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Gaming could be a $300 billion industry by 2027, new report says

Unity's annual game industry report highlights the unprecedented effects of the pandemic.

Unity's gaming report logo

The report underlines just how drastic the effects of COVID-19 have been on the game industry.

Image: Unity

The video game industry has been forever changed by the pandemic, and it's now on track to more than double in size by revenue over the next give years, according to a new report from game development toolmaker Unity.


Unity on Wednesday published its annual game industry trend report highlighting six major shifts in how games are being played and how developers are creating and monetizing them. One standout figure is Unity's estimate that the game industry will grow to more than $300 billion over the next five years, thanks to pandemic-induced accelerations in the number of people who play games, the number of games that are made and the amount of money spent on both new titles and existing live service games.

The report, which draws on data from the roughly 230,000 developers who use Unity's game engine and other tools, underlines just how drastic the effects of COVID-19 have been on the game industry, which saw an explosive 2020 and steady growth all last year as people stayed indoors and spent more of their income on at-home entertainment.

Though the rate of growth the industry saw in the first year of the pandemic slowed in 2021, Unity said global game industry revenues still grew annually by 30% last year. Daily active users on PC and console are up 62% and up 74% on mobile since the beginning of 2019.

Much of the growth is happening on mobile, the report said. The number of games being developed across categories ranging from hypercasual to large, console blockbusters is increasing alongside the total number of developers, with a huge influx of new games in the hypercasual category on mobile.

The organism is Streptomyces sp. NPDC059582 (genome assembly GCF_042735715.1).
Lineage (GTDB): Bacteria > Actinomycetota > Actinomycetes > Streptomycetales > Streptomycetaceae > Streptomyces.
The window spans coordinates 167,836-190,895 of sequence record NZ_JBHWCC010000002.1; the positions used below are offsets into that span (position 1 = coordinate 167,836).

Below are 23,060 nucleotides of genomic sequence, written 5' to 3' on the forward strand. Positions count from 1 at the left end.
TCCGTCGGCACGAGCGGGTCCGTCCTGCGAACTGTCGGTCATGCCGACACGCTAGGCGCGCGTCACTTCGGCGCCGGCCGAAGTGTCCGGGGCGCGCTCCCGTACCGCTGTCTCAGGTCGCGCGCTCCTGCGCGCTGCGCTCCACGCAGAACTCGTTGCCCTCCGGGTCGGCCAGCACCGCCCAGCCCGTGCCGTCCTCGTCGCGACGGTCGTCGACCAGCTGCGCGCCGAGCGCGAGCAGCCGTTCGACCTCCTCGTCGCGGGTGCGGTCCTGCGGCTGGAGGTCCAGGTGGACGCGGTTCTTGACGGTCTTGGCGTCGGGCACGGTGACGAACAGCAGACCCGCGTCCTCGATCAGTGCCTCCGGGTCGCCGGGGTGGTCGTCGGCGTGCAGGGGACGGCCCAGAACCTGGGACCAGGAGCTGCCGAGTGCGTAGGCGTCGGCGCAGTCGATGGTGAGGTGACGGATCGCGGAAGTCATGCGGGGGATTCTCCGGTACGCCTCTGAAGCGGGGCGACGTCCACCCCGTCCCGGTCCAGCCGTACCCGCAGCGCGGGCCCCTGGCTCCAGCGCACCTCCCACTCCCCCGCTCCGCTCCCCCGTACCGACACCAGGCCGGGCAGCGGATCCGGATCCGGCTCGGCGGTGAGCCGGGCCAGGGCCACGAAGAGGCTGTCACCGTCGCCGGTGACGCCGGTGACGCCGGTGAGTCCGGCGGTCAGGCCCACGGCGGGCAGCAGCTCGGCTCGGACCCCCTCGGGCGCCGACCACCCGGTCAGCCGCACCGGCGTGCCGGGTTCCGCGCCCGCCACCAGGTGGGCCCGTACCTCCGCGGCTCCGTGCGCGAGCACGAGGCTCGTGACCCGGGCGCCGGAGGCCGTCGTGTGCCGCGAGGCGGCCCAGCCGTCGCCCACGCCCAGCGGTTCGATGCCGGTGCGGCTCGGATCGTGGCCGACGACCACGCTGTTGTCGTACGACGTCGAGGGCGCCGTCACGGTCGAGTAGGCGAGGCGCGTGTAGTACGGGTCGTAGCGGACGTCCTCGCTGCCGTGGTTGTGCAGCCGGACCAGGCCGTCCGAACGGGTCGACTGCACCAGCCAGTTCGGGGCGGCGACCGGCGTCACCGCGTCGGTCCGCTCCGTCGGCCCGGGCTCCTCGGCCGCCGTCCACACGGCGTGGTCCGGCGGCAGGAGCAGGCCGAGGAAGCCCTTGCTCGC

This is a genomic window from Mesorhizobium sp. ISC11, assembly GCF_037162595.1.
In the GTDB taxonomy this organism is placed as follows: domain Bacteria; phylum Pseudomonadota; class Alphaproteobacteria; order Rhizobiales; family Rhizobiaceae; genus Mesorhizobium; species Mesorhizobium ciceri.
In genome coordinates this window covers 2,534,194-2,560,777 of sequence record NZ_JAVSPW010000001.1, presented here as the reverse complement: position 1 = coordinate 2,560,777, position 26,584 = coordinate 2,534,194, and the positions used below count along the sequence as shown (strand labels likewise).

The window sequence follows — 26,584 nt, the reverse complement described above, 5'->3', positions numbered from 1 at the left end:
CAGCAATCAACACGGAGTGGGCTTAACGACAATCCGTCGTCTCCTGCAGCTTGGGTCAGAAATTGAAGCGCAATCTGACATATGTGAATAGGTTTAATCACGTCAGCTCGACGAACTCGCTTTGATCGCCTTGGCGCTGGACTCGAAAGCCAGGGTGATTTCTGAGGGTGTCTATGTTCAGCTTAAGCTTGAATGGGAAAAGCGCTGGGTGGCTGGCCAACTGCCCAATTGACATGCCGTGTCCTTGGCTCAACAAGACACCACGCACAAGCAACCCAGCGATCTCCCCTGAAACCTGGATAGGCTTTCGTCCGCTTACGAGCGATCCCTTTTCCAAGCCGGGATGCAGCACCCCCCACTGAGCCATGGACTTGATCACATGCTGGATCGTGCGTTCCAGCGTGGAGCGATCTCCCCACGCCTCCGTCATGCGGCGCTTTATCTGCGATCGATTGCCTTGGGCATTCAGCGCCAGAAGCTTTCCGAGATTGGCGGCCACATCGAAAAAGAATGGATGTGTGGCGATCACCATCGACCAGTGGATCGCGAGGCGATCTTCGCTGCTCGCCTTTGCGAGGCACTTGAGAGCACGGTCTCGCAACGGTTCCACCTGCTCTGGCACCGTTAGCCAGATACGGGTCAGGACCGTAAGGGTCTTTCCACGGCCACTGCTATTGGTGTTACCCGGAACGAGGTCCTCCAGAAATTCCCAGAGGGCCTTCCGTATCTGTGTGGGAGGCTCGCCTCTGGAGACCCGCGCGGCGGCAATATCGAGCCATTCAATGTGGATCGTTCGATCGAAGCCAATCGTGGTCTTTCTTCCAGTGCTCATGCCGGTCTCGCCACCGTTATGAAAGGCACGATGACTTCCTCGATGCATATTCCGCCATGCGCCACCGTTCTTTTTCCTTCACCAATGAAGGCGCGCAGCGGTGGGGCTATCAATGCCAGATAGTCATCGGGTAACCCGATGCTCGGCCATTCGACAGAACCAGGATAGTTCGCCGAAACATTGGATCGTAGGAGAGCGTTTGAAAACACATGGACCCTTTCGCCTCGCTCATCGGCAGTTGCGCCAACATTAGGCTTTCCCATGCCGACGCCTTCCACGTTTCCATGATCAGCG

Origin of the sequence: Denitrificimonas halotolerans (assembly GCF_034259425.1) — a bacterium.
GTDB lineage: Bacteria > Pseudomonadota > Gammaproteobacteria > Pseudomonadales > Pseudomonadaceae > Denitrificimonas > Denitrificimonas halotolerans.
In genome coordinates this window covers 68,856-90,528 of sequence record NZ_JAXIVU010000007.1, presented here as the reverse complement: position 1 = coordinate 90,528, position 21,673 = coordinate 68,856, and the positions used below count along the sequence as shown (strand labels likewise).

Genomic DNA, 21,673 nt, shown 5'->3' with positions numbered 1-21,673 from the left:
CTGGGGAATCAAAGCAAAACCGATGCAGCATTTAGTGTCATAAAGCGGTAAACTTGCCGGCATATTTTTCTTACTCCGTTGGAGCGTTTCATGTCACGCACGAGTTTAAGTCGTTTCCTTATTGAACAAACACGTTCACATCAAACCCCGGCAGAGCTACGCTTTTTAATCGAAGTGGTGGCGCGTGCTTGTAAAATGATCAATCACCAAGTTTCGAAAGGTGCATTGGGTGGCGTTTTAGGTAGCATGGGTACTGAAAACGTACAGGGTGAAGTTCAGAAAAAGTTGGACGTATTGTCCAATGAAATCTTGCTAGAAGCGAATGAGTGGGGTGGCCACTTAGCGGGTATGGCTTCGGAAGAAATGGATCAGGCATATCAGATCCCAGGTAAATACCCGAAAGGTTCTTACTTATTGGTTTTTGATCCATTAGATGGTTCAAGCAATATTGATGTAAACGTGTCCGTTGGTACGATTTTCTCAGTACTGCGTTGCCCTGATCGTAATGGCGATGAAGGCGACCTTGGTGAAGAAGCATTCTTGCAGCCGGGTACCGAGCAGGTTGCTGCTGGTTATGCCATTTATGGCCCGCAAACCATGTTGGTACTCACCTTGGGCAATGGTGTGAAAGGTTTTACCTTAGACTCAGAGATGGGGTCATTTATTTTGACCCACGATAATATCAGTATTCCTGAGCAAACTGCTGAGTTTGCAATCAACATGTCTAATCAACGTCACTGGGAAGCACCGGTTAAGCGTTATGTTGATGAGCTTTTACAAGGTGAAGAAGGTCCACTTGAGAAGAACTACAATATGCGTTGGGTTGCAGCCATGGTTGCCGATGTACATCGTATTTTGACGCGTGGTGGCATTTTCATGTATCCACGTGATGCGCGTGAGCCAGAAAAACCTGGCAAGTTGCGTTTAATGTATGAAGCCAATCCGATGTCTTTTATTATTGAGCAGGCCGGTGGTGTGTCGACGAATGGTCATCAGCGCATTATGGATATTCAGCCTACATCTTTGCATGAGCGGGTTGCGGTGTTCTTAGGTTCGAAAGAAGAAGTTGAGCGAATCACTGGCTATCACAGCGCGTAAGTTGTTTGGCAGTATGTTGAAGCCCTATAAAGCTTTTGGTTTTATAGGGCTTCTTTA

"Publishers on the Unity platform built 93% more games in 2021 than in 2020 – that’s almost twice as many games as the year before," the report said. "What’s more, there are more creators using the Unity platform to build games than ever before. In 2021, the number of Unity creators increased 31% compared to 2020."

Unity's report also highlighted the growth and importance of cross-platform and live service gaming, two trends the company said will become huge pillars of both how games are created and what titles maintain popularity and financial success well into the future.

"If a game can follow a player from their home console to their mobile phone or tablet, it cuts down the chance that they’ll switch to another game when they change devices," the report said. "It also improves the player experience, making it easy for players to access their save files, in-game purchases, and content anywhere." Unity spotlighted Genshin Impact, a game that's available across Android phones, iPhones and iPads, PlayStation consoles, and PC; it made $2 billion in revenue in its first year since launching in September 2020. The company said it "expects this feature to become standard throughout the industry" down the line.

Unity also said modern games are now less like complete and standalone pieces of content, like a book, and now more like television shows. "In particular, live games have demonstrated their popularity with gamers, who now expect games to have regular content updates – new challenges, modes, maps, cosmetics, character options, and storylines. Many of the most popular games today are built as services, including Genshin Impact, Apex [Legends], and League of Legends," the report said.

Enterprise

Why CrowdStrike wants to be a broader enterprise IT player

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CrowdStrike is well positioned at a time when CISOs are fed up with going to dozens of different vendors to meet their security needs.

Image: Protocol

CrowdStrike is finding massive traction in areas outside its core endpoint security products, setting up the company to become a major player in other key security segments such as identity protection as well as in IT categories beyond cybersecurity.

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Kyle Alspach

Kyle Alspach ( @KyleAlspach) is a senior reporter at Protocol, focused on cybersecurity. He has covered the tech industry since 2010 for outlets including VentureBeat, CRN and the Boston Globe. He lives in Portland, Oregon, and can be reached at kalspach@protocol.com.

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Photo: Al Drago/Bloomberg via Getty Images

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Kyle Alspach ( @KyleAlspach) is a senior reporter at Protocol, focused on cybersecurity. He has covered the tech industry since 2010 for outlets including VentureBeat, CRN and the Boston Globe. He lives in Portland, Oregon, and can be reached at kalspach@protocol.com.

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